emo·​tion | \ i-ˈmō-shən How to pronounce emotion (audio) \

Definition of emotion

1a : a conscious mental reaction (such as anger or fear) subjectively experienced as strong feeling usually directed toward a specific object and typically accompanied by physiological and behavioral changes in the body
b : a state of feeling
c : the affective aspect of consciousness : feeling
2a : excitement
b obsolete : disturbance

Synonyms for emotion


Visit the Thesaurus for More 

Choose the Right Synonym for emotion

feeling, emotion, affection, sentiment, passion mean a subjective response to a person, thing, or situation. feeling denotes any partly mental, partly physical response marked by pleasure, pain, attraction, or repulsion; it may suggest the mere existence of a response but imply nothing about the nature or intensity of it. the feelings that once moved me are gone emotion carries a strong implication of excitement or agitation but, like feeling, encompasses both positive and negative responses. the drama portrays the emotions of adolescence affection applies to feelings that are also inclinations or likings. a memoir of childhood filled with affection for her family sentiment often implies an emotion inspired by an idea. her feminist sentiments are well known passion suggests a very powerful or controlling emotion. revenge became his ruling passion

Examples of emotion in a Sentence

a display of raw emotion The defendant showed no emotion when the verdict was read. She was overcome with emotion at the news of her friend's death.
Recent Examples on the Web Knowing from that experience what Cruise would respond to, Kosinski focused his pitch to the actor on character and emotion. Jake Coyle, ajc, 23 May 2022 The scene, like the auditions, is stuffed with drama and emotion. Lovia Gyarkye, The Hollywood Reporter, 22 May 2022 The art of decision making includes a combination of emotion and logic. Expert Panel®, Forbes, 19 May 2022 Every good idea, Mr. Carter said, starts with human emotion and understanding one another’s problems. Anne Steele, WSJ, 18 May 2022 Quentin wiped tears from his eyes, from smoke or emotion or both. New York Times, 18 May 2022 Without intention, a piece of medium-density fiberboard is just another cheap material, considered undesirable by most furniture makers — but with energy and emotion behind it, this piece of faux wood becomes a Ryan Preciado original. Julissa Jamesstaff Writer, Los Angeles Times, 18 May 2022 Although this classic bildungsroman may have been nipped and tucked in the transition from page to screen, in terms of scale and sweep and emotion, little appears to have been lost in translation. Jessica Kiang, Variety, 18 May 2022 Things became even more nuanced and complicated when the director, crew, and stars of the film realized that one of their primary shoot locations would be another source of conflicting emotion. Essence, 16 May 2022 See More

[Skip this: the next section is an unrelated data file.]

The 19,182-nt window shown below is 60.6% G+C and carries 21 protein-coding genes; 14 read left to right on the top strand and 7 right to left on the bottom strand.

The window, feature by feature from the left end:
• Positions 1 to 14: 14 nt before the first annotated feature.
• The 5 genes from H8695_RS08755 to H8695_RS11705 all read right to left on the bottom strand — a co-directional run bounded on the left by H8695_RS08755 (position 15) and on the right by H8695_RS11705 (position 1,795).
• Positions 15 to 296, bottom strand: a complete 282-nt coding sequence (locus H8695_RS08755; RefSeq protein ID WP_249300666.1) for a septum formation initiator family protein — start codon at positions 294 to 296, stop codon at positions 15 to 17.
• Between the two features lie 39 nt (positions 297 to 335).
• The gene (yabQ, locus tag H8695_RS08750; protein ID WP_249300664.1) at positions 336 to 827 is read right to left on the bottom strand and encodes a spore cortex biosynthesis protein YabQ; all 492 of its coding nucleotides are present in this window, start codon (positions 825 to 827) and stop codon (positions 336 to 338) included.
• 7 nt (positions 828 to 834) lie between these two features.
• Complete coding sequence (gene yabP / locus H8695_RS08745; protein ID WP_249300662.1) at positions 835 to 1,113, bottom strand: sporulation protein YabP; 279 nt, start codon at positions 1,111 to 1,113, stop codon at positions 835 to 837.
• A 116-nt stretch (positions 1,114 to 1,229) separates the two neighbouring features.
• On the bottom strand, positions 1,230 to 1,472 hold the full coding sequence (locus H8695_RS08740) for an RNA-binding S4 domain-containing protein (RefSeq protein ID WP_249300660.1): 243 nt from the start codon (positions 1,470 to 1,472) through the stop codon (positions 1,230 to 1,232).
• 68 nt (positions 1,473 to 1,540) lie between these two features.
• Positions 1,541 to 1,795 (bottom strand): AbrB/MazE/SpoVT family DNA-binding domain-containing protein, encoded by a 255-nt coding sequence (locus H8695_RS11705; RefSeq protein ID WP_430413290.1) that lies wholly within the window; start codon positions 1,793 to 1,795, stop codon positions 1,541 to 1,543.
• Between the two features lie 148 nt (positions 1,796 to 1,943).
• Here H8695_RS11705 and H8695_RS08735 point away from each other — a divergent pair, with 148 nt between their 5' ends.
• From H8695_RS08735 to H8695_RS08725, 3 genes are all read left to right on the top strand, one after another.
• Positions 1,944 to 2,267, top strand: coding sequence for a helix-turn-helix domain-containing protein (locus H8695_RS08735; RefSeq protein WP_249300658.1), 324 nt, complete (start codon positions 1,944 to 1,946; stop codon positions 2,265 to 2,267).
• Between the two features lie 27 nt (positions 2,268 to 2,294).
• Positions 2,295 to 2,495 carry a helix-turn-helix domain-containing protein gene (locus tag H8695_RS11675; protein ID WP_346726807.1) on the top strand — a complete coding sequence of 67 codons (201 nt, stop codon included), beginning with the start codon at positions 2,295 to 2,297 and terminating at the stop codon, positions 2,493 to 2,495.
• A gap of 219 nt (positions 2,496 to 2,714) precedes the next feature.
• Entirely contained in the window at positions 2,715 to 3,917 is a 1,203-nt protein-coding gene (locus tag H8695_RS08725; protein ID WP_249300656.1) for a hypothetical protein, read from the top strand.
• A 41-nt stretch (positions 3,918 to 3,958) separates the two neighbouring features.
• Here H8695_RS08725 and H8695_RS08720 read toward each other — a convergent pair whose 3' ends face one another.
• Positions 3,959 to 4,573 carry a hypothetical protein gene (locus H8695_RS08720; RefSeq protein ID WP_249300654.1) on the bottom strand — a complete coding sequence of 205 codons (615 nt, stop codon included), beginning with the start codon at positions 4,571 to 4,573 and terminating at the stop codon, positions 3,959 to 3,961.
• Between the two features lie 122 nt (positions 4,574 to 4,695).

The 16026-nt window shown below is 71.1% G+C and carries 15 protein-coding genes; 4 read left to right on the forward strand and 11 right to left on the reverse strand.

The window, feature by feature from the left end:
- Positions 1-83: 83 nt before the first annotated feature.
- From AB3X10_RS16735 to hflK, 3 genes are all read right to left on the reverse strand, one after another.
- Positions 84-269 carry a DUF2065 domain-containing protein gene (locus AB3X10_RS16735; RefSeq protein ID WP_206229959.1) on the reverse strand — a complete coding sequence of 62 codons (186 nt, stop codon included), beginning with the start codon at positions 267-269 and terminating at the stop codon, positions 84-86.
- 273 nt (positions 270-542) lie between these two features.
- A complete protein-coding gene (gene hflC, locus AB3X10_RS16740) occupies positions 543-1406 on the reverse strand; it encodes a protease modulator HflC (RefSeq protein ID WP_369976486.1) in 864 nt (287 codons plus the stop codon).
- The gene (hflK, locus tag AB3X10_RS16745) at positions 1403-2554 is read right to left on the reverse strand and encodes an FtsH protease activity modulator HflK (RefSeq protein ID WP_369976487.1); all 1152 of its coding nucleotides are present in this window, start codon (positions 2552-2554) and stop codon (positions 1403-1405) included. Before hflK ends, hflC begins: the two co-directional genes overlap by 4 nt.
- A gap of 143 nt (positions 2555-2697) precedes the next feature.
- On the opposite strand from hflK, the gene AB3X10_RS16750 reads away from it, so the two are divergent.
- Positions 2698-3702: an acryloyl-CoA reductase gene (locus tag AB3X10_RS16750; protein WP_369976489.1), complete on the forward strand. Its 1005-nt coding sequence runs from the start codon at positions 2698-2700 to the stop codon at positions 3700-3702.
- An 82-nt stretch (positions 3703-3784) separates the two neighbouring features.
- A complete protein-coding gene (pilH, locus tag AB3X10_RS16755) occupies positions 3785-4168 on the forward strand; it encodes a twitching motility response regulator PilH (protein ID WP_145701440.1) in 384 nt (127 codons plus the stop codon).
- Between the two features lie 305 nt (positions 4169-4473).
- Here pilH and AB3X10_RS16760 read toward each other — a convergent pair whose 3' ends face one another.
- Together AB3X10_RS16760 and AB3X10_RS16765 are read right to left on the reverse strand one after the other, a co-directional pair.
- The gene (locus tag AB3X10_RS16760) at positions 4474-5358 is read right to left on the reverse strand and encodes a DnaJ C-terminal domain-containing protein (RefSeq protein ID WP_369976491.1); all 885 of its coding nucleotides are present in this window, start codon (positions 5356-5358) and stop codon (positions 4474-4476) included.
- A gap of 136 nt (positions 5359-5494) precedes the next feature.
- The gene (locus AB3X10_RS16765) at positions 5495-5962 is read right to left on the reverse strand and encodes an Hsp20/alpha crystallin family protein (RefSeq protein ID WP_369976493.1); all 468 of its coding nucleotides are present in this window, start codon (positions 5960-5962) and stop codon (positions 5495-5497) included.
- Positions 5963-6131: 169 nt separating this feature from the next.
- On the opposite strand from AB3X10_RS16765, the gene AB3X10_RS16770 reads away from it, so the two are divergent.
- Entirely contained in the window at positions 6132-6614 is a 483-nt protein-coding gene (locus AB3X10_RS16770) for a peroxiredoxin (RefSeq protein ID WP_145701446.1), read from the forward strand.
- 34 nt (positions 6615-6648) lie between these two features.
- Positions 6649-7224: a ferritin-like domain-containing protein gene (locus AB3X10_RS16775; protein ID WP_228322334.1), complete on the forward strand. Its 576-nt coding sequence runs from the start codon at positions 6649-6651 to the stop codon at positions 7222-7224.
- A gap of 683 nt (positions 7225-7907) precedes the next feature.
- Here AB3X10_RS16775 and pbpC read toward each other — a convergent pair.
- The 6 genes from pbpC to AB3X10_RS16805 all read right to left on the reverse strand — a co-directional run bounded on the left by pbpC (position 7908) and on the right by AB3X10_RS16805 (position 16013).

These example sentences are selected automatically from various online news sources to reflect current usage of the word 'emotion.' Views expressed in the examples do not represent the opinion of Merriam-Webster or its editors. Send us feedback.

First Known Use of emotion

1579, in the meaning defined at sense 2b

History and Etymology for emotion

Middle French, from emouvoir to stir up, from Old French esmovoir, from Latin emovēre to remove, displace, from e- + movēre to move

Buying Guide

Our Reviews team has selected the best potato head toys.

Learn More About emotion

Time Traveler for emotion

Time Traveler

The first known use of emotion was in 1579

See more words from the same year

Dictionary Entries Near emotion




See More Nearby Entries 

Statistics for emotion

Last Updated

27 May 2022

Cite this Entry

“Emotion.” Merriam-Webster.com Dictionary, Merriam-Webster, https://www.merriam-webster.com/dictionary/emotion. Accessed 28 May. 2022.

Style: MLA
MLACheck Mark Icon ChicagoCheck Mark Icon APACheck Mark Icon Merriam-WebsterCheck Mark Icon

More Definitions for emotion


emo·​tion | \ i-ˈmō-shən How to pronounce emotion (audio) \

Kids Definition of emotion

: strong feeling (as anger, love, joy, or fear) often accompanied by a physical reaction She flushed with emotion.


emo·​tion | \ i-ˈmō-shən How to pronounce emotion (audio) \

Medical Definition of emotion

1 : the affective aspect of consciousness
2 : a state of feeling
3 : a conscious mental reaction (as anger or fear) subjectively experienced as strong feeling usually directed toward a specific object and typically accompanied by physiological and behavioral changes in the body — compare affect

Other Words from emotion

emotional \ -​shnəl, -​shən-​ᵊl How to pronounce emotion (audio) \ adjective
emotionality \ -​ˌmō-​shə-​ˈnal-​ət-​ē How to pronounce emotion (audio) \ noun, plural emotionalities
emotionally \ -​ˈmō-​shnə-​lē, -​shən-​ᵊl-​ē How to pronounce emotion (audio) \ adverb

More from Merriam-Webster on emotion

Nglish: Translation of emotion for Spanish Speakers

Britannica English: Translation of emotion for Arabic Speakers

Britannica.com: Encyclopedia article about emotion


Test Your Vocabulary

Name That Food

  • a-light
  • Name these cookies!
True or False

Test your knowledge - and maybe learn something along the way.

Universal Daily Crossword

A daily challenge for crossword fanatics.

Love words? Need even more definitions?

Subscribe to America's largest dictionary and get thousands more definitions and advanced search—ad free!